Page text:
1. κ is perfect.
2. For every L∈, σ_{κ}(L)=σ_{κ}(L).
3. κ is both consistent and complete.
4. κ satisfies the following conditions:
In light of 4 of the above result, if κ is perfect, then for every L∈, σ_{κ}(L) is completely determined by σ_{κ}(A), where A∈_{a}, and _{a }is the collection of all atomic proposition in . An atomic proposition is a proposition that is indivisible, i.e., it cannot be expressed in terms of other propositions. A rule A is a combination of or formed of one or more atomic propositions.
We shall now present some other important properties involving AKBs, and show their possible applications.
Let κ be an AKB, m a κ-measure, {tilde over (m)} an extension of m over {tilde over (ε)}_{κ}, λκ, and L∈.
ψ_{κ}(λ,L)={tilde over (m)}(σ_{κ}(L))−{tilde over (m)}(σ_{κ-λ}(L))
ψ_{κ}(λ, L) will be referred to as the contribution of λ over L. If μ∈κ, then we shall also write: ψ_{κ }(μ, L) for ψ_{κ}({μ}, L).
The concept of contribution can be used to detect and overcome vulnerabilities, as well as, detect possible deceptions (see below).
Let κ be an AKB, μ∈κ and L∈. μ is an essential support for L if and only if ψ_{κ}(μ, L)>0.
Clearly, all the vulnerabilities of κ with respect to L can be determined from S_{κ}(L)={μ∈κ|μ is an essential support for L}, which can in turn be obtained from Σ_{κ}(L). As a matter of fact, we can order the elements μ of S_{κ}(L) in descending order of ψ_{κ}(μ, L). In this way, one can pinpoint all the major vulnerabilities of κ with respect to L. Sometimes, vulnerabilities are not due to a single element of κ. In this case, Σ_{κ}(L) should be examined to determine group of elements of κ that may be the root cause of major vulnerabilities.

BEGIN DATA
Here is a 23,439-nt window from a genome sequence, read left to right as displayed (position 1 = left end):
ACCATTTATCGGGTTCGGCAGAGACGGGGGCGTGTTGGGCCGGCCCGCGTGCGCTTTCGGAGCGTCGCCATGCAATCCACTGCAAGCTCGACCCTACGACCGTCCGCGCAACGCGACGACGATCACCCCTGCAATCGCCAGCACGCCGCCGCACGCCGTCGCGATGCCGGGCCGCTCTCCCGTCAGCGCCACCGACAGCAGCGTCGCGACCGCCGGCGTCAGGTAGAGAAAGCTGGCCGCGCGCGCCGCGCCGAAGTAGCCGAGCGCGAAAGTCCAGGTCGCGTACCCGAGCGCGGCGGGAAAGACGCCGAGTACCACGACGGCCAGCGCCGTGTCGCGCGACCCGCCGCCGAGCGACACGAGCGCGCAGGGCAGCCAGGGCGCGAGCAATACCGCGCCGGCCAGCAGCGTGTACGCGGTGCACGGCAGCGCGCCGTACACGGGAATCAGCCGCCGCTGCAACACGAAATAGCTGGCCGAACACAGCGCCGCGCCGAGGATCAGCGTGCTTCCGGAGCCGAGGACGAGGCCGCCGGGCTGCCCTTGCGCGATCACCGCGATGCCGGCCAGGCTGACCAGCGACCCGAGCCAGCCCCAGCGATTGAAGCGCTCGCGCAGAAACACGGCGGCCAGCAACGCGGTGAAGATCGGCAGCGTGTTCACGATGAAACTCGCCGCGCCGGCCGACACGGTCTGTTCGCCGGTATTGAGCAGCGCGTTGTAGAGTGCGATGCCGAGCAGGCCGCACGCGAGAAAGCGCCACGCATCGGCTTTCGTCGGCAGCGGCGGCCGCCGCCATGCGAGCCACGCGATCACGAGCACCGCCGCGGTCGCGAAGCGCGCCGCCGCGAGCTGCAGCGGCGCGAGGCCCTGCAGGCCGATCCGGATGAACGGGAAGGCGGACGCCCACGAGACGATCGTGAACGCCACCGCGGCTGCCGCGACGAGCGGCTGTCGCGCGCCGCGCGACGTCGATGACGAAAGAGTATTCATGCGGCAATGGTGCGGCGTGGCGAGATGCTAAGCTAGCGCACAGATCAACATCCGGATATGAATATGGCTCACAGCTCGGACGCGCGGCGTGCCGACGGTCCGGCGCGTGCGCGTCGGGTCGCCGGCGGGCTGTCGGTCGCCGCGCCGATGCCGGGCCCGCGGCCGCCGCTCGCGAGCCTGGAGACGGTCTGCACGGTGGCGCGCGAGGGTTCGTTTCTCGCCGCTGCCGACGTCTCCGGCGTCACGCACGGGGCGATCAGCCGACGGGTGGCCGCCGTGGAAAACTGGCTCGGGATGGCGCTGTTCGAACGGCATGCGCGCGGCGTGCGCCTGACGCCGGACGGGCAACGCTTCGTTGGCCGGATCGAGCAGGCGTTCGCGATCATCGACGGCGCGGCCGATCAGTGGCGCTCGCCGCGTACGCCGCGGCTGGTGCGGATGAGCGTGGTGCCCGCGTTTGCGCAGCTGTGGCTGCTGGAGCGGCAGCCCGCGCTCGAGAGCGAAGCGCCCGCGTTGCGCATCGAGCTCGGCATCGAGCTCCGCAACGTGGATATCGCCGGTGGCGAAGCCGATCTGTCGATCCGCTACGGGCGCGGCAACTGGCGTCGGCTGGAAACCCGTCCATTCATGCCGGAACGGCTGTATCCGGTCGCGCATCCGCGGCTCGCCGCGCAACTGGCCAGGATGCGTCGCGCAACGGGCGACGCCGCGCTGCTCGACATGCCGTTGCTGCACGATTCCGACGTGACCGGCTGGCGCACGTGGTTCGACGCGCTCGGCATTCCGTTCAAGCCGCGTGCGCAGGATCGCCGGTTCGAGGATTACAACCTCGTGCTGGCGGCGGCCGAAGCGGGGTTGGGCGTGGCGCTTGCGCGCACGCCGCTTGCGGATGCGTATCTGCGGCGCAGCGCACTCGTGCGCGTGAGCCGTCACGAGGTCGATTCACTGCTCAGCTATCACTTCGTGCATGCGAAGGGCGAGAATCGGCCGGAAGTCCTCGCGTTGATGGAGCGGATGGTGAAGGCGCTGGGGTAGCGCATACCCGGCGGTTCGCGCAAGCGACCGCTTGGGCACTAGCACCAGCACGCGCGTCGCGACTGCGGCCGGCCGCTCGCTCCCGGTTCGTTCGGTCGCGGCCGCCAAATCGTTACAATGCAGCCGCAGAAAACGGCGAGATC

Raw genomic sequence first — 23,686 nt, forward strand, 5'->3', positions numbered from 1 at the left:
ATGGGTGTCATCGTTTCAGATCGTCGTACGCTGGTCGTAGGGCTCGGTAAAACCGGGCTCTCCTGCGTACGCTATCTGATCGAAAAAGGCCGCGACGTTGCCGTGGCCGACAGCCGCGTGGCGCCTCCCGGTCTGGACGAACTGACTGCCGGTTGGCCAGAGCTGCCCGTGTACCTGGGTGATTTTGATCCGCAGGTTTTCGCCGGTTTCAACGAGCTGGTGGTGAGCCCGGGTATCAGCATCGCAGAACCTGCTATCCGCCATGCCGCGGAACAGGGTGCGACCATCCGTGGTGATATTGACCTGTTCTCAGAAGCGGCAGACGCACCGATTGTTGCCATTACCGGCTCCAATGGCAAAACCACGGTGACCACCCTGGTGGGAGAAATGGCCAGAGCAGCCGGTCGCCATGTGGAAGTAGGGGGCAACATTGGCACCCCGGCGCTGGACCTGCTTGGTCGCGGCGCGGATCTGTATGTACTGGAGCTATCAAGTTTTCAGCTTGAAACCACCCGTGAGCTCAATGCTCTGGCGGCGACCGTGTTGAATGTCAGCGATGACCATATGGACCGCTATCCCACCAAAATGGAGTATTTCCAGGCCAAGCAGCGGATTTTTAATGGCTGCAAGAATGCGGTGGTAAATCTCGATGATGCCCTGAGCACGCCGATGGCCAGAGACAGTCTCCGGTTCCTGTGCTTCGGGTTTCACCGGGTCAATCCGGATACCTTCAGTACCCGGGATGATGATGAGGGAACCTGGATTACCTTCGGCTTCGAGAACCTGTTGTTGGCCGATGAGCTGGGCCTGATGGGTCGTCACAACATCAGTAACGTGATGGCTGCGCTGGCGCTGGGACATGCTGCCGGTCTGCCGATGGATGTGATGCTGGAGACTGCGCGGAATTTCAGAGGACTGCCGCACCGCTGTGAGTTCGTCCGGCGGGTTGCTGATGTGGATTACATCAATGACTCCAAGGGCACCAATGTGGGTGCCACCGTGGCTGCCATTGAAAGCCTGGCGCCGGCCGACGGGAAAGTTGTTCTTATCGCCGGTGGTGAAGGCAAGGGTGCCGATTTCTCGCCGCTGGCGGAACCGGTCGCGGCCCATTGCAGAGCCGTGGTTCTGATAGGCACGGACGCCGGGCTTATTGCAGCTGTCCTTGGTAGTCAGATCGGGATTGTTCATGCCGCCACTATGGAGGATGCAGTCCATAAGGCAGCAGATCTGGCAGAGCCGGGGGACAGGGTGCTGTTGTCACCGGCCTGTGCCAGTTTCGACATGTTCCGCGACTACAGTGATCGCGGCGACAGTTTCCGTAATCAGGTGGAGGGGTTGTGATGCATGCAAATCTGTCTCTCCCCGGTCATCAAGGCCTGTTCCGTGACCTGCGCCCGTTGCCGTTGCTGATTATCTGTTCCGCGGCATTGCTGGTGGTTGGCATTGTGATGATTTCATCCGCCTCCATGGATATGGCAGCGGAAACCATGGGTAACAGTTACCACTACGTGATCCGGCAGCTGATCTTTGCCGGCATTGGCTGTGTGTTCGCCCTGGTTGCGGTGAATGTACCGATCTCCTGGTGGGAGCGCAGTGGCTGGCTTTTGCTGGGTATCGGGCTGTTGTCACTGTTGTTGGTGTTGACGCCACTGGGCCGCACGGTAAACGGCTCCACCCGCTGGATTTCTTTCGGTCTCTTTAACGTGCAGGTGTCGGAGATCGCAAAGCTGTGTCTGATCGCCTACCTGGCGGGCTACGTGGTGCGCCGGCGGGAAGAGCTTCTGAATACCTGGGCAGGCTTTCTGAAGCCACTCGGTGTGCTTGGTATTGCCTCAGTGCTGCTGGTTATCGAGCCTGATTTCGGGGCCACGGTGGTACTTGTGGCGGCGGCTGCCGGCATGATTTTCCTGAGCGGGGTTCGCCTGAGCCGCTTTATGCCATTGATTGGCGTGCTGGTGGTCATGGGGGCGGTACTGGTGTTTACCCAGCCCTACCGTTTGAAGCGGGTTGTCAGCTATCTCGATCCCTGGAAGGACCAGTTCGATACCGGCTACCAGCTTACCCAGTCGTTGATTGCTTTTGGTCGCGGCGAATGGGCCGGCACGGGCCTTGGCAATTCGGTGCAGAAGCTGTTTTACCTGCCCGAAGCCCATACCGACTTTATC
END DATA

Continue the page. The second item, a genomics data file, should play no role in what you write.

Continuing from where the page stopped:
Detecting possible deceptions involving L can become more complicated since it involves human and/or another corrupted machine. Nevertheless, a method to start the detection process can be carried out by first determining the major single and/or multiple vulnerabilities with respect to L, as explained above, and carefully examining which of the major single and/or multiple vulnerabilities are plugged using questionable sources. In general, deceptions might involved altering, adding and/or deleting multiple elements of κ. For security purposes, no existing element of κ should be allowed to be removed without thorough investigation to assure that the element in question is useless, not appropriate and/or superseded. All changes should be introduced as new members of κ (deletion of (E→L)∈κ can be accomplished by temporarily adding the new member Ø→L to κ). A log should be provided for any changes, addition or physical deletion of any member of κ.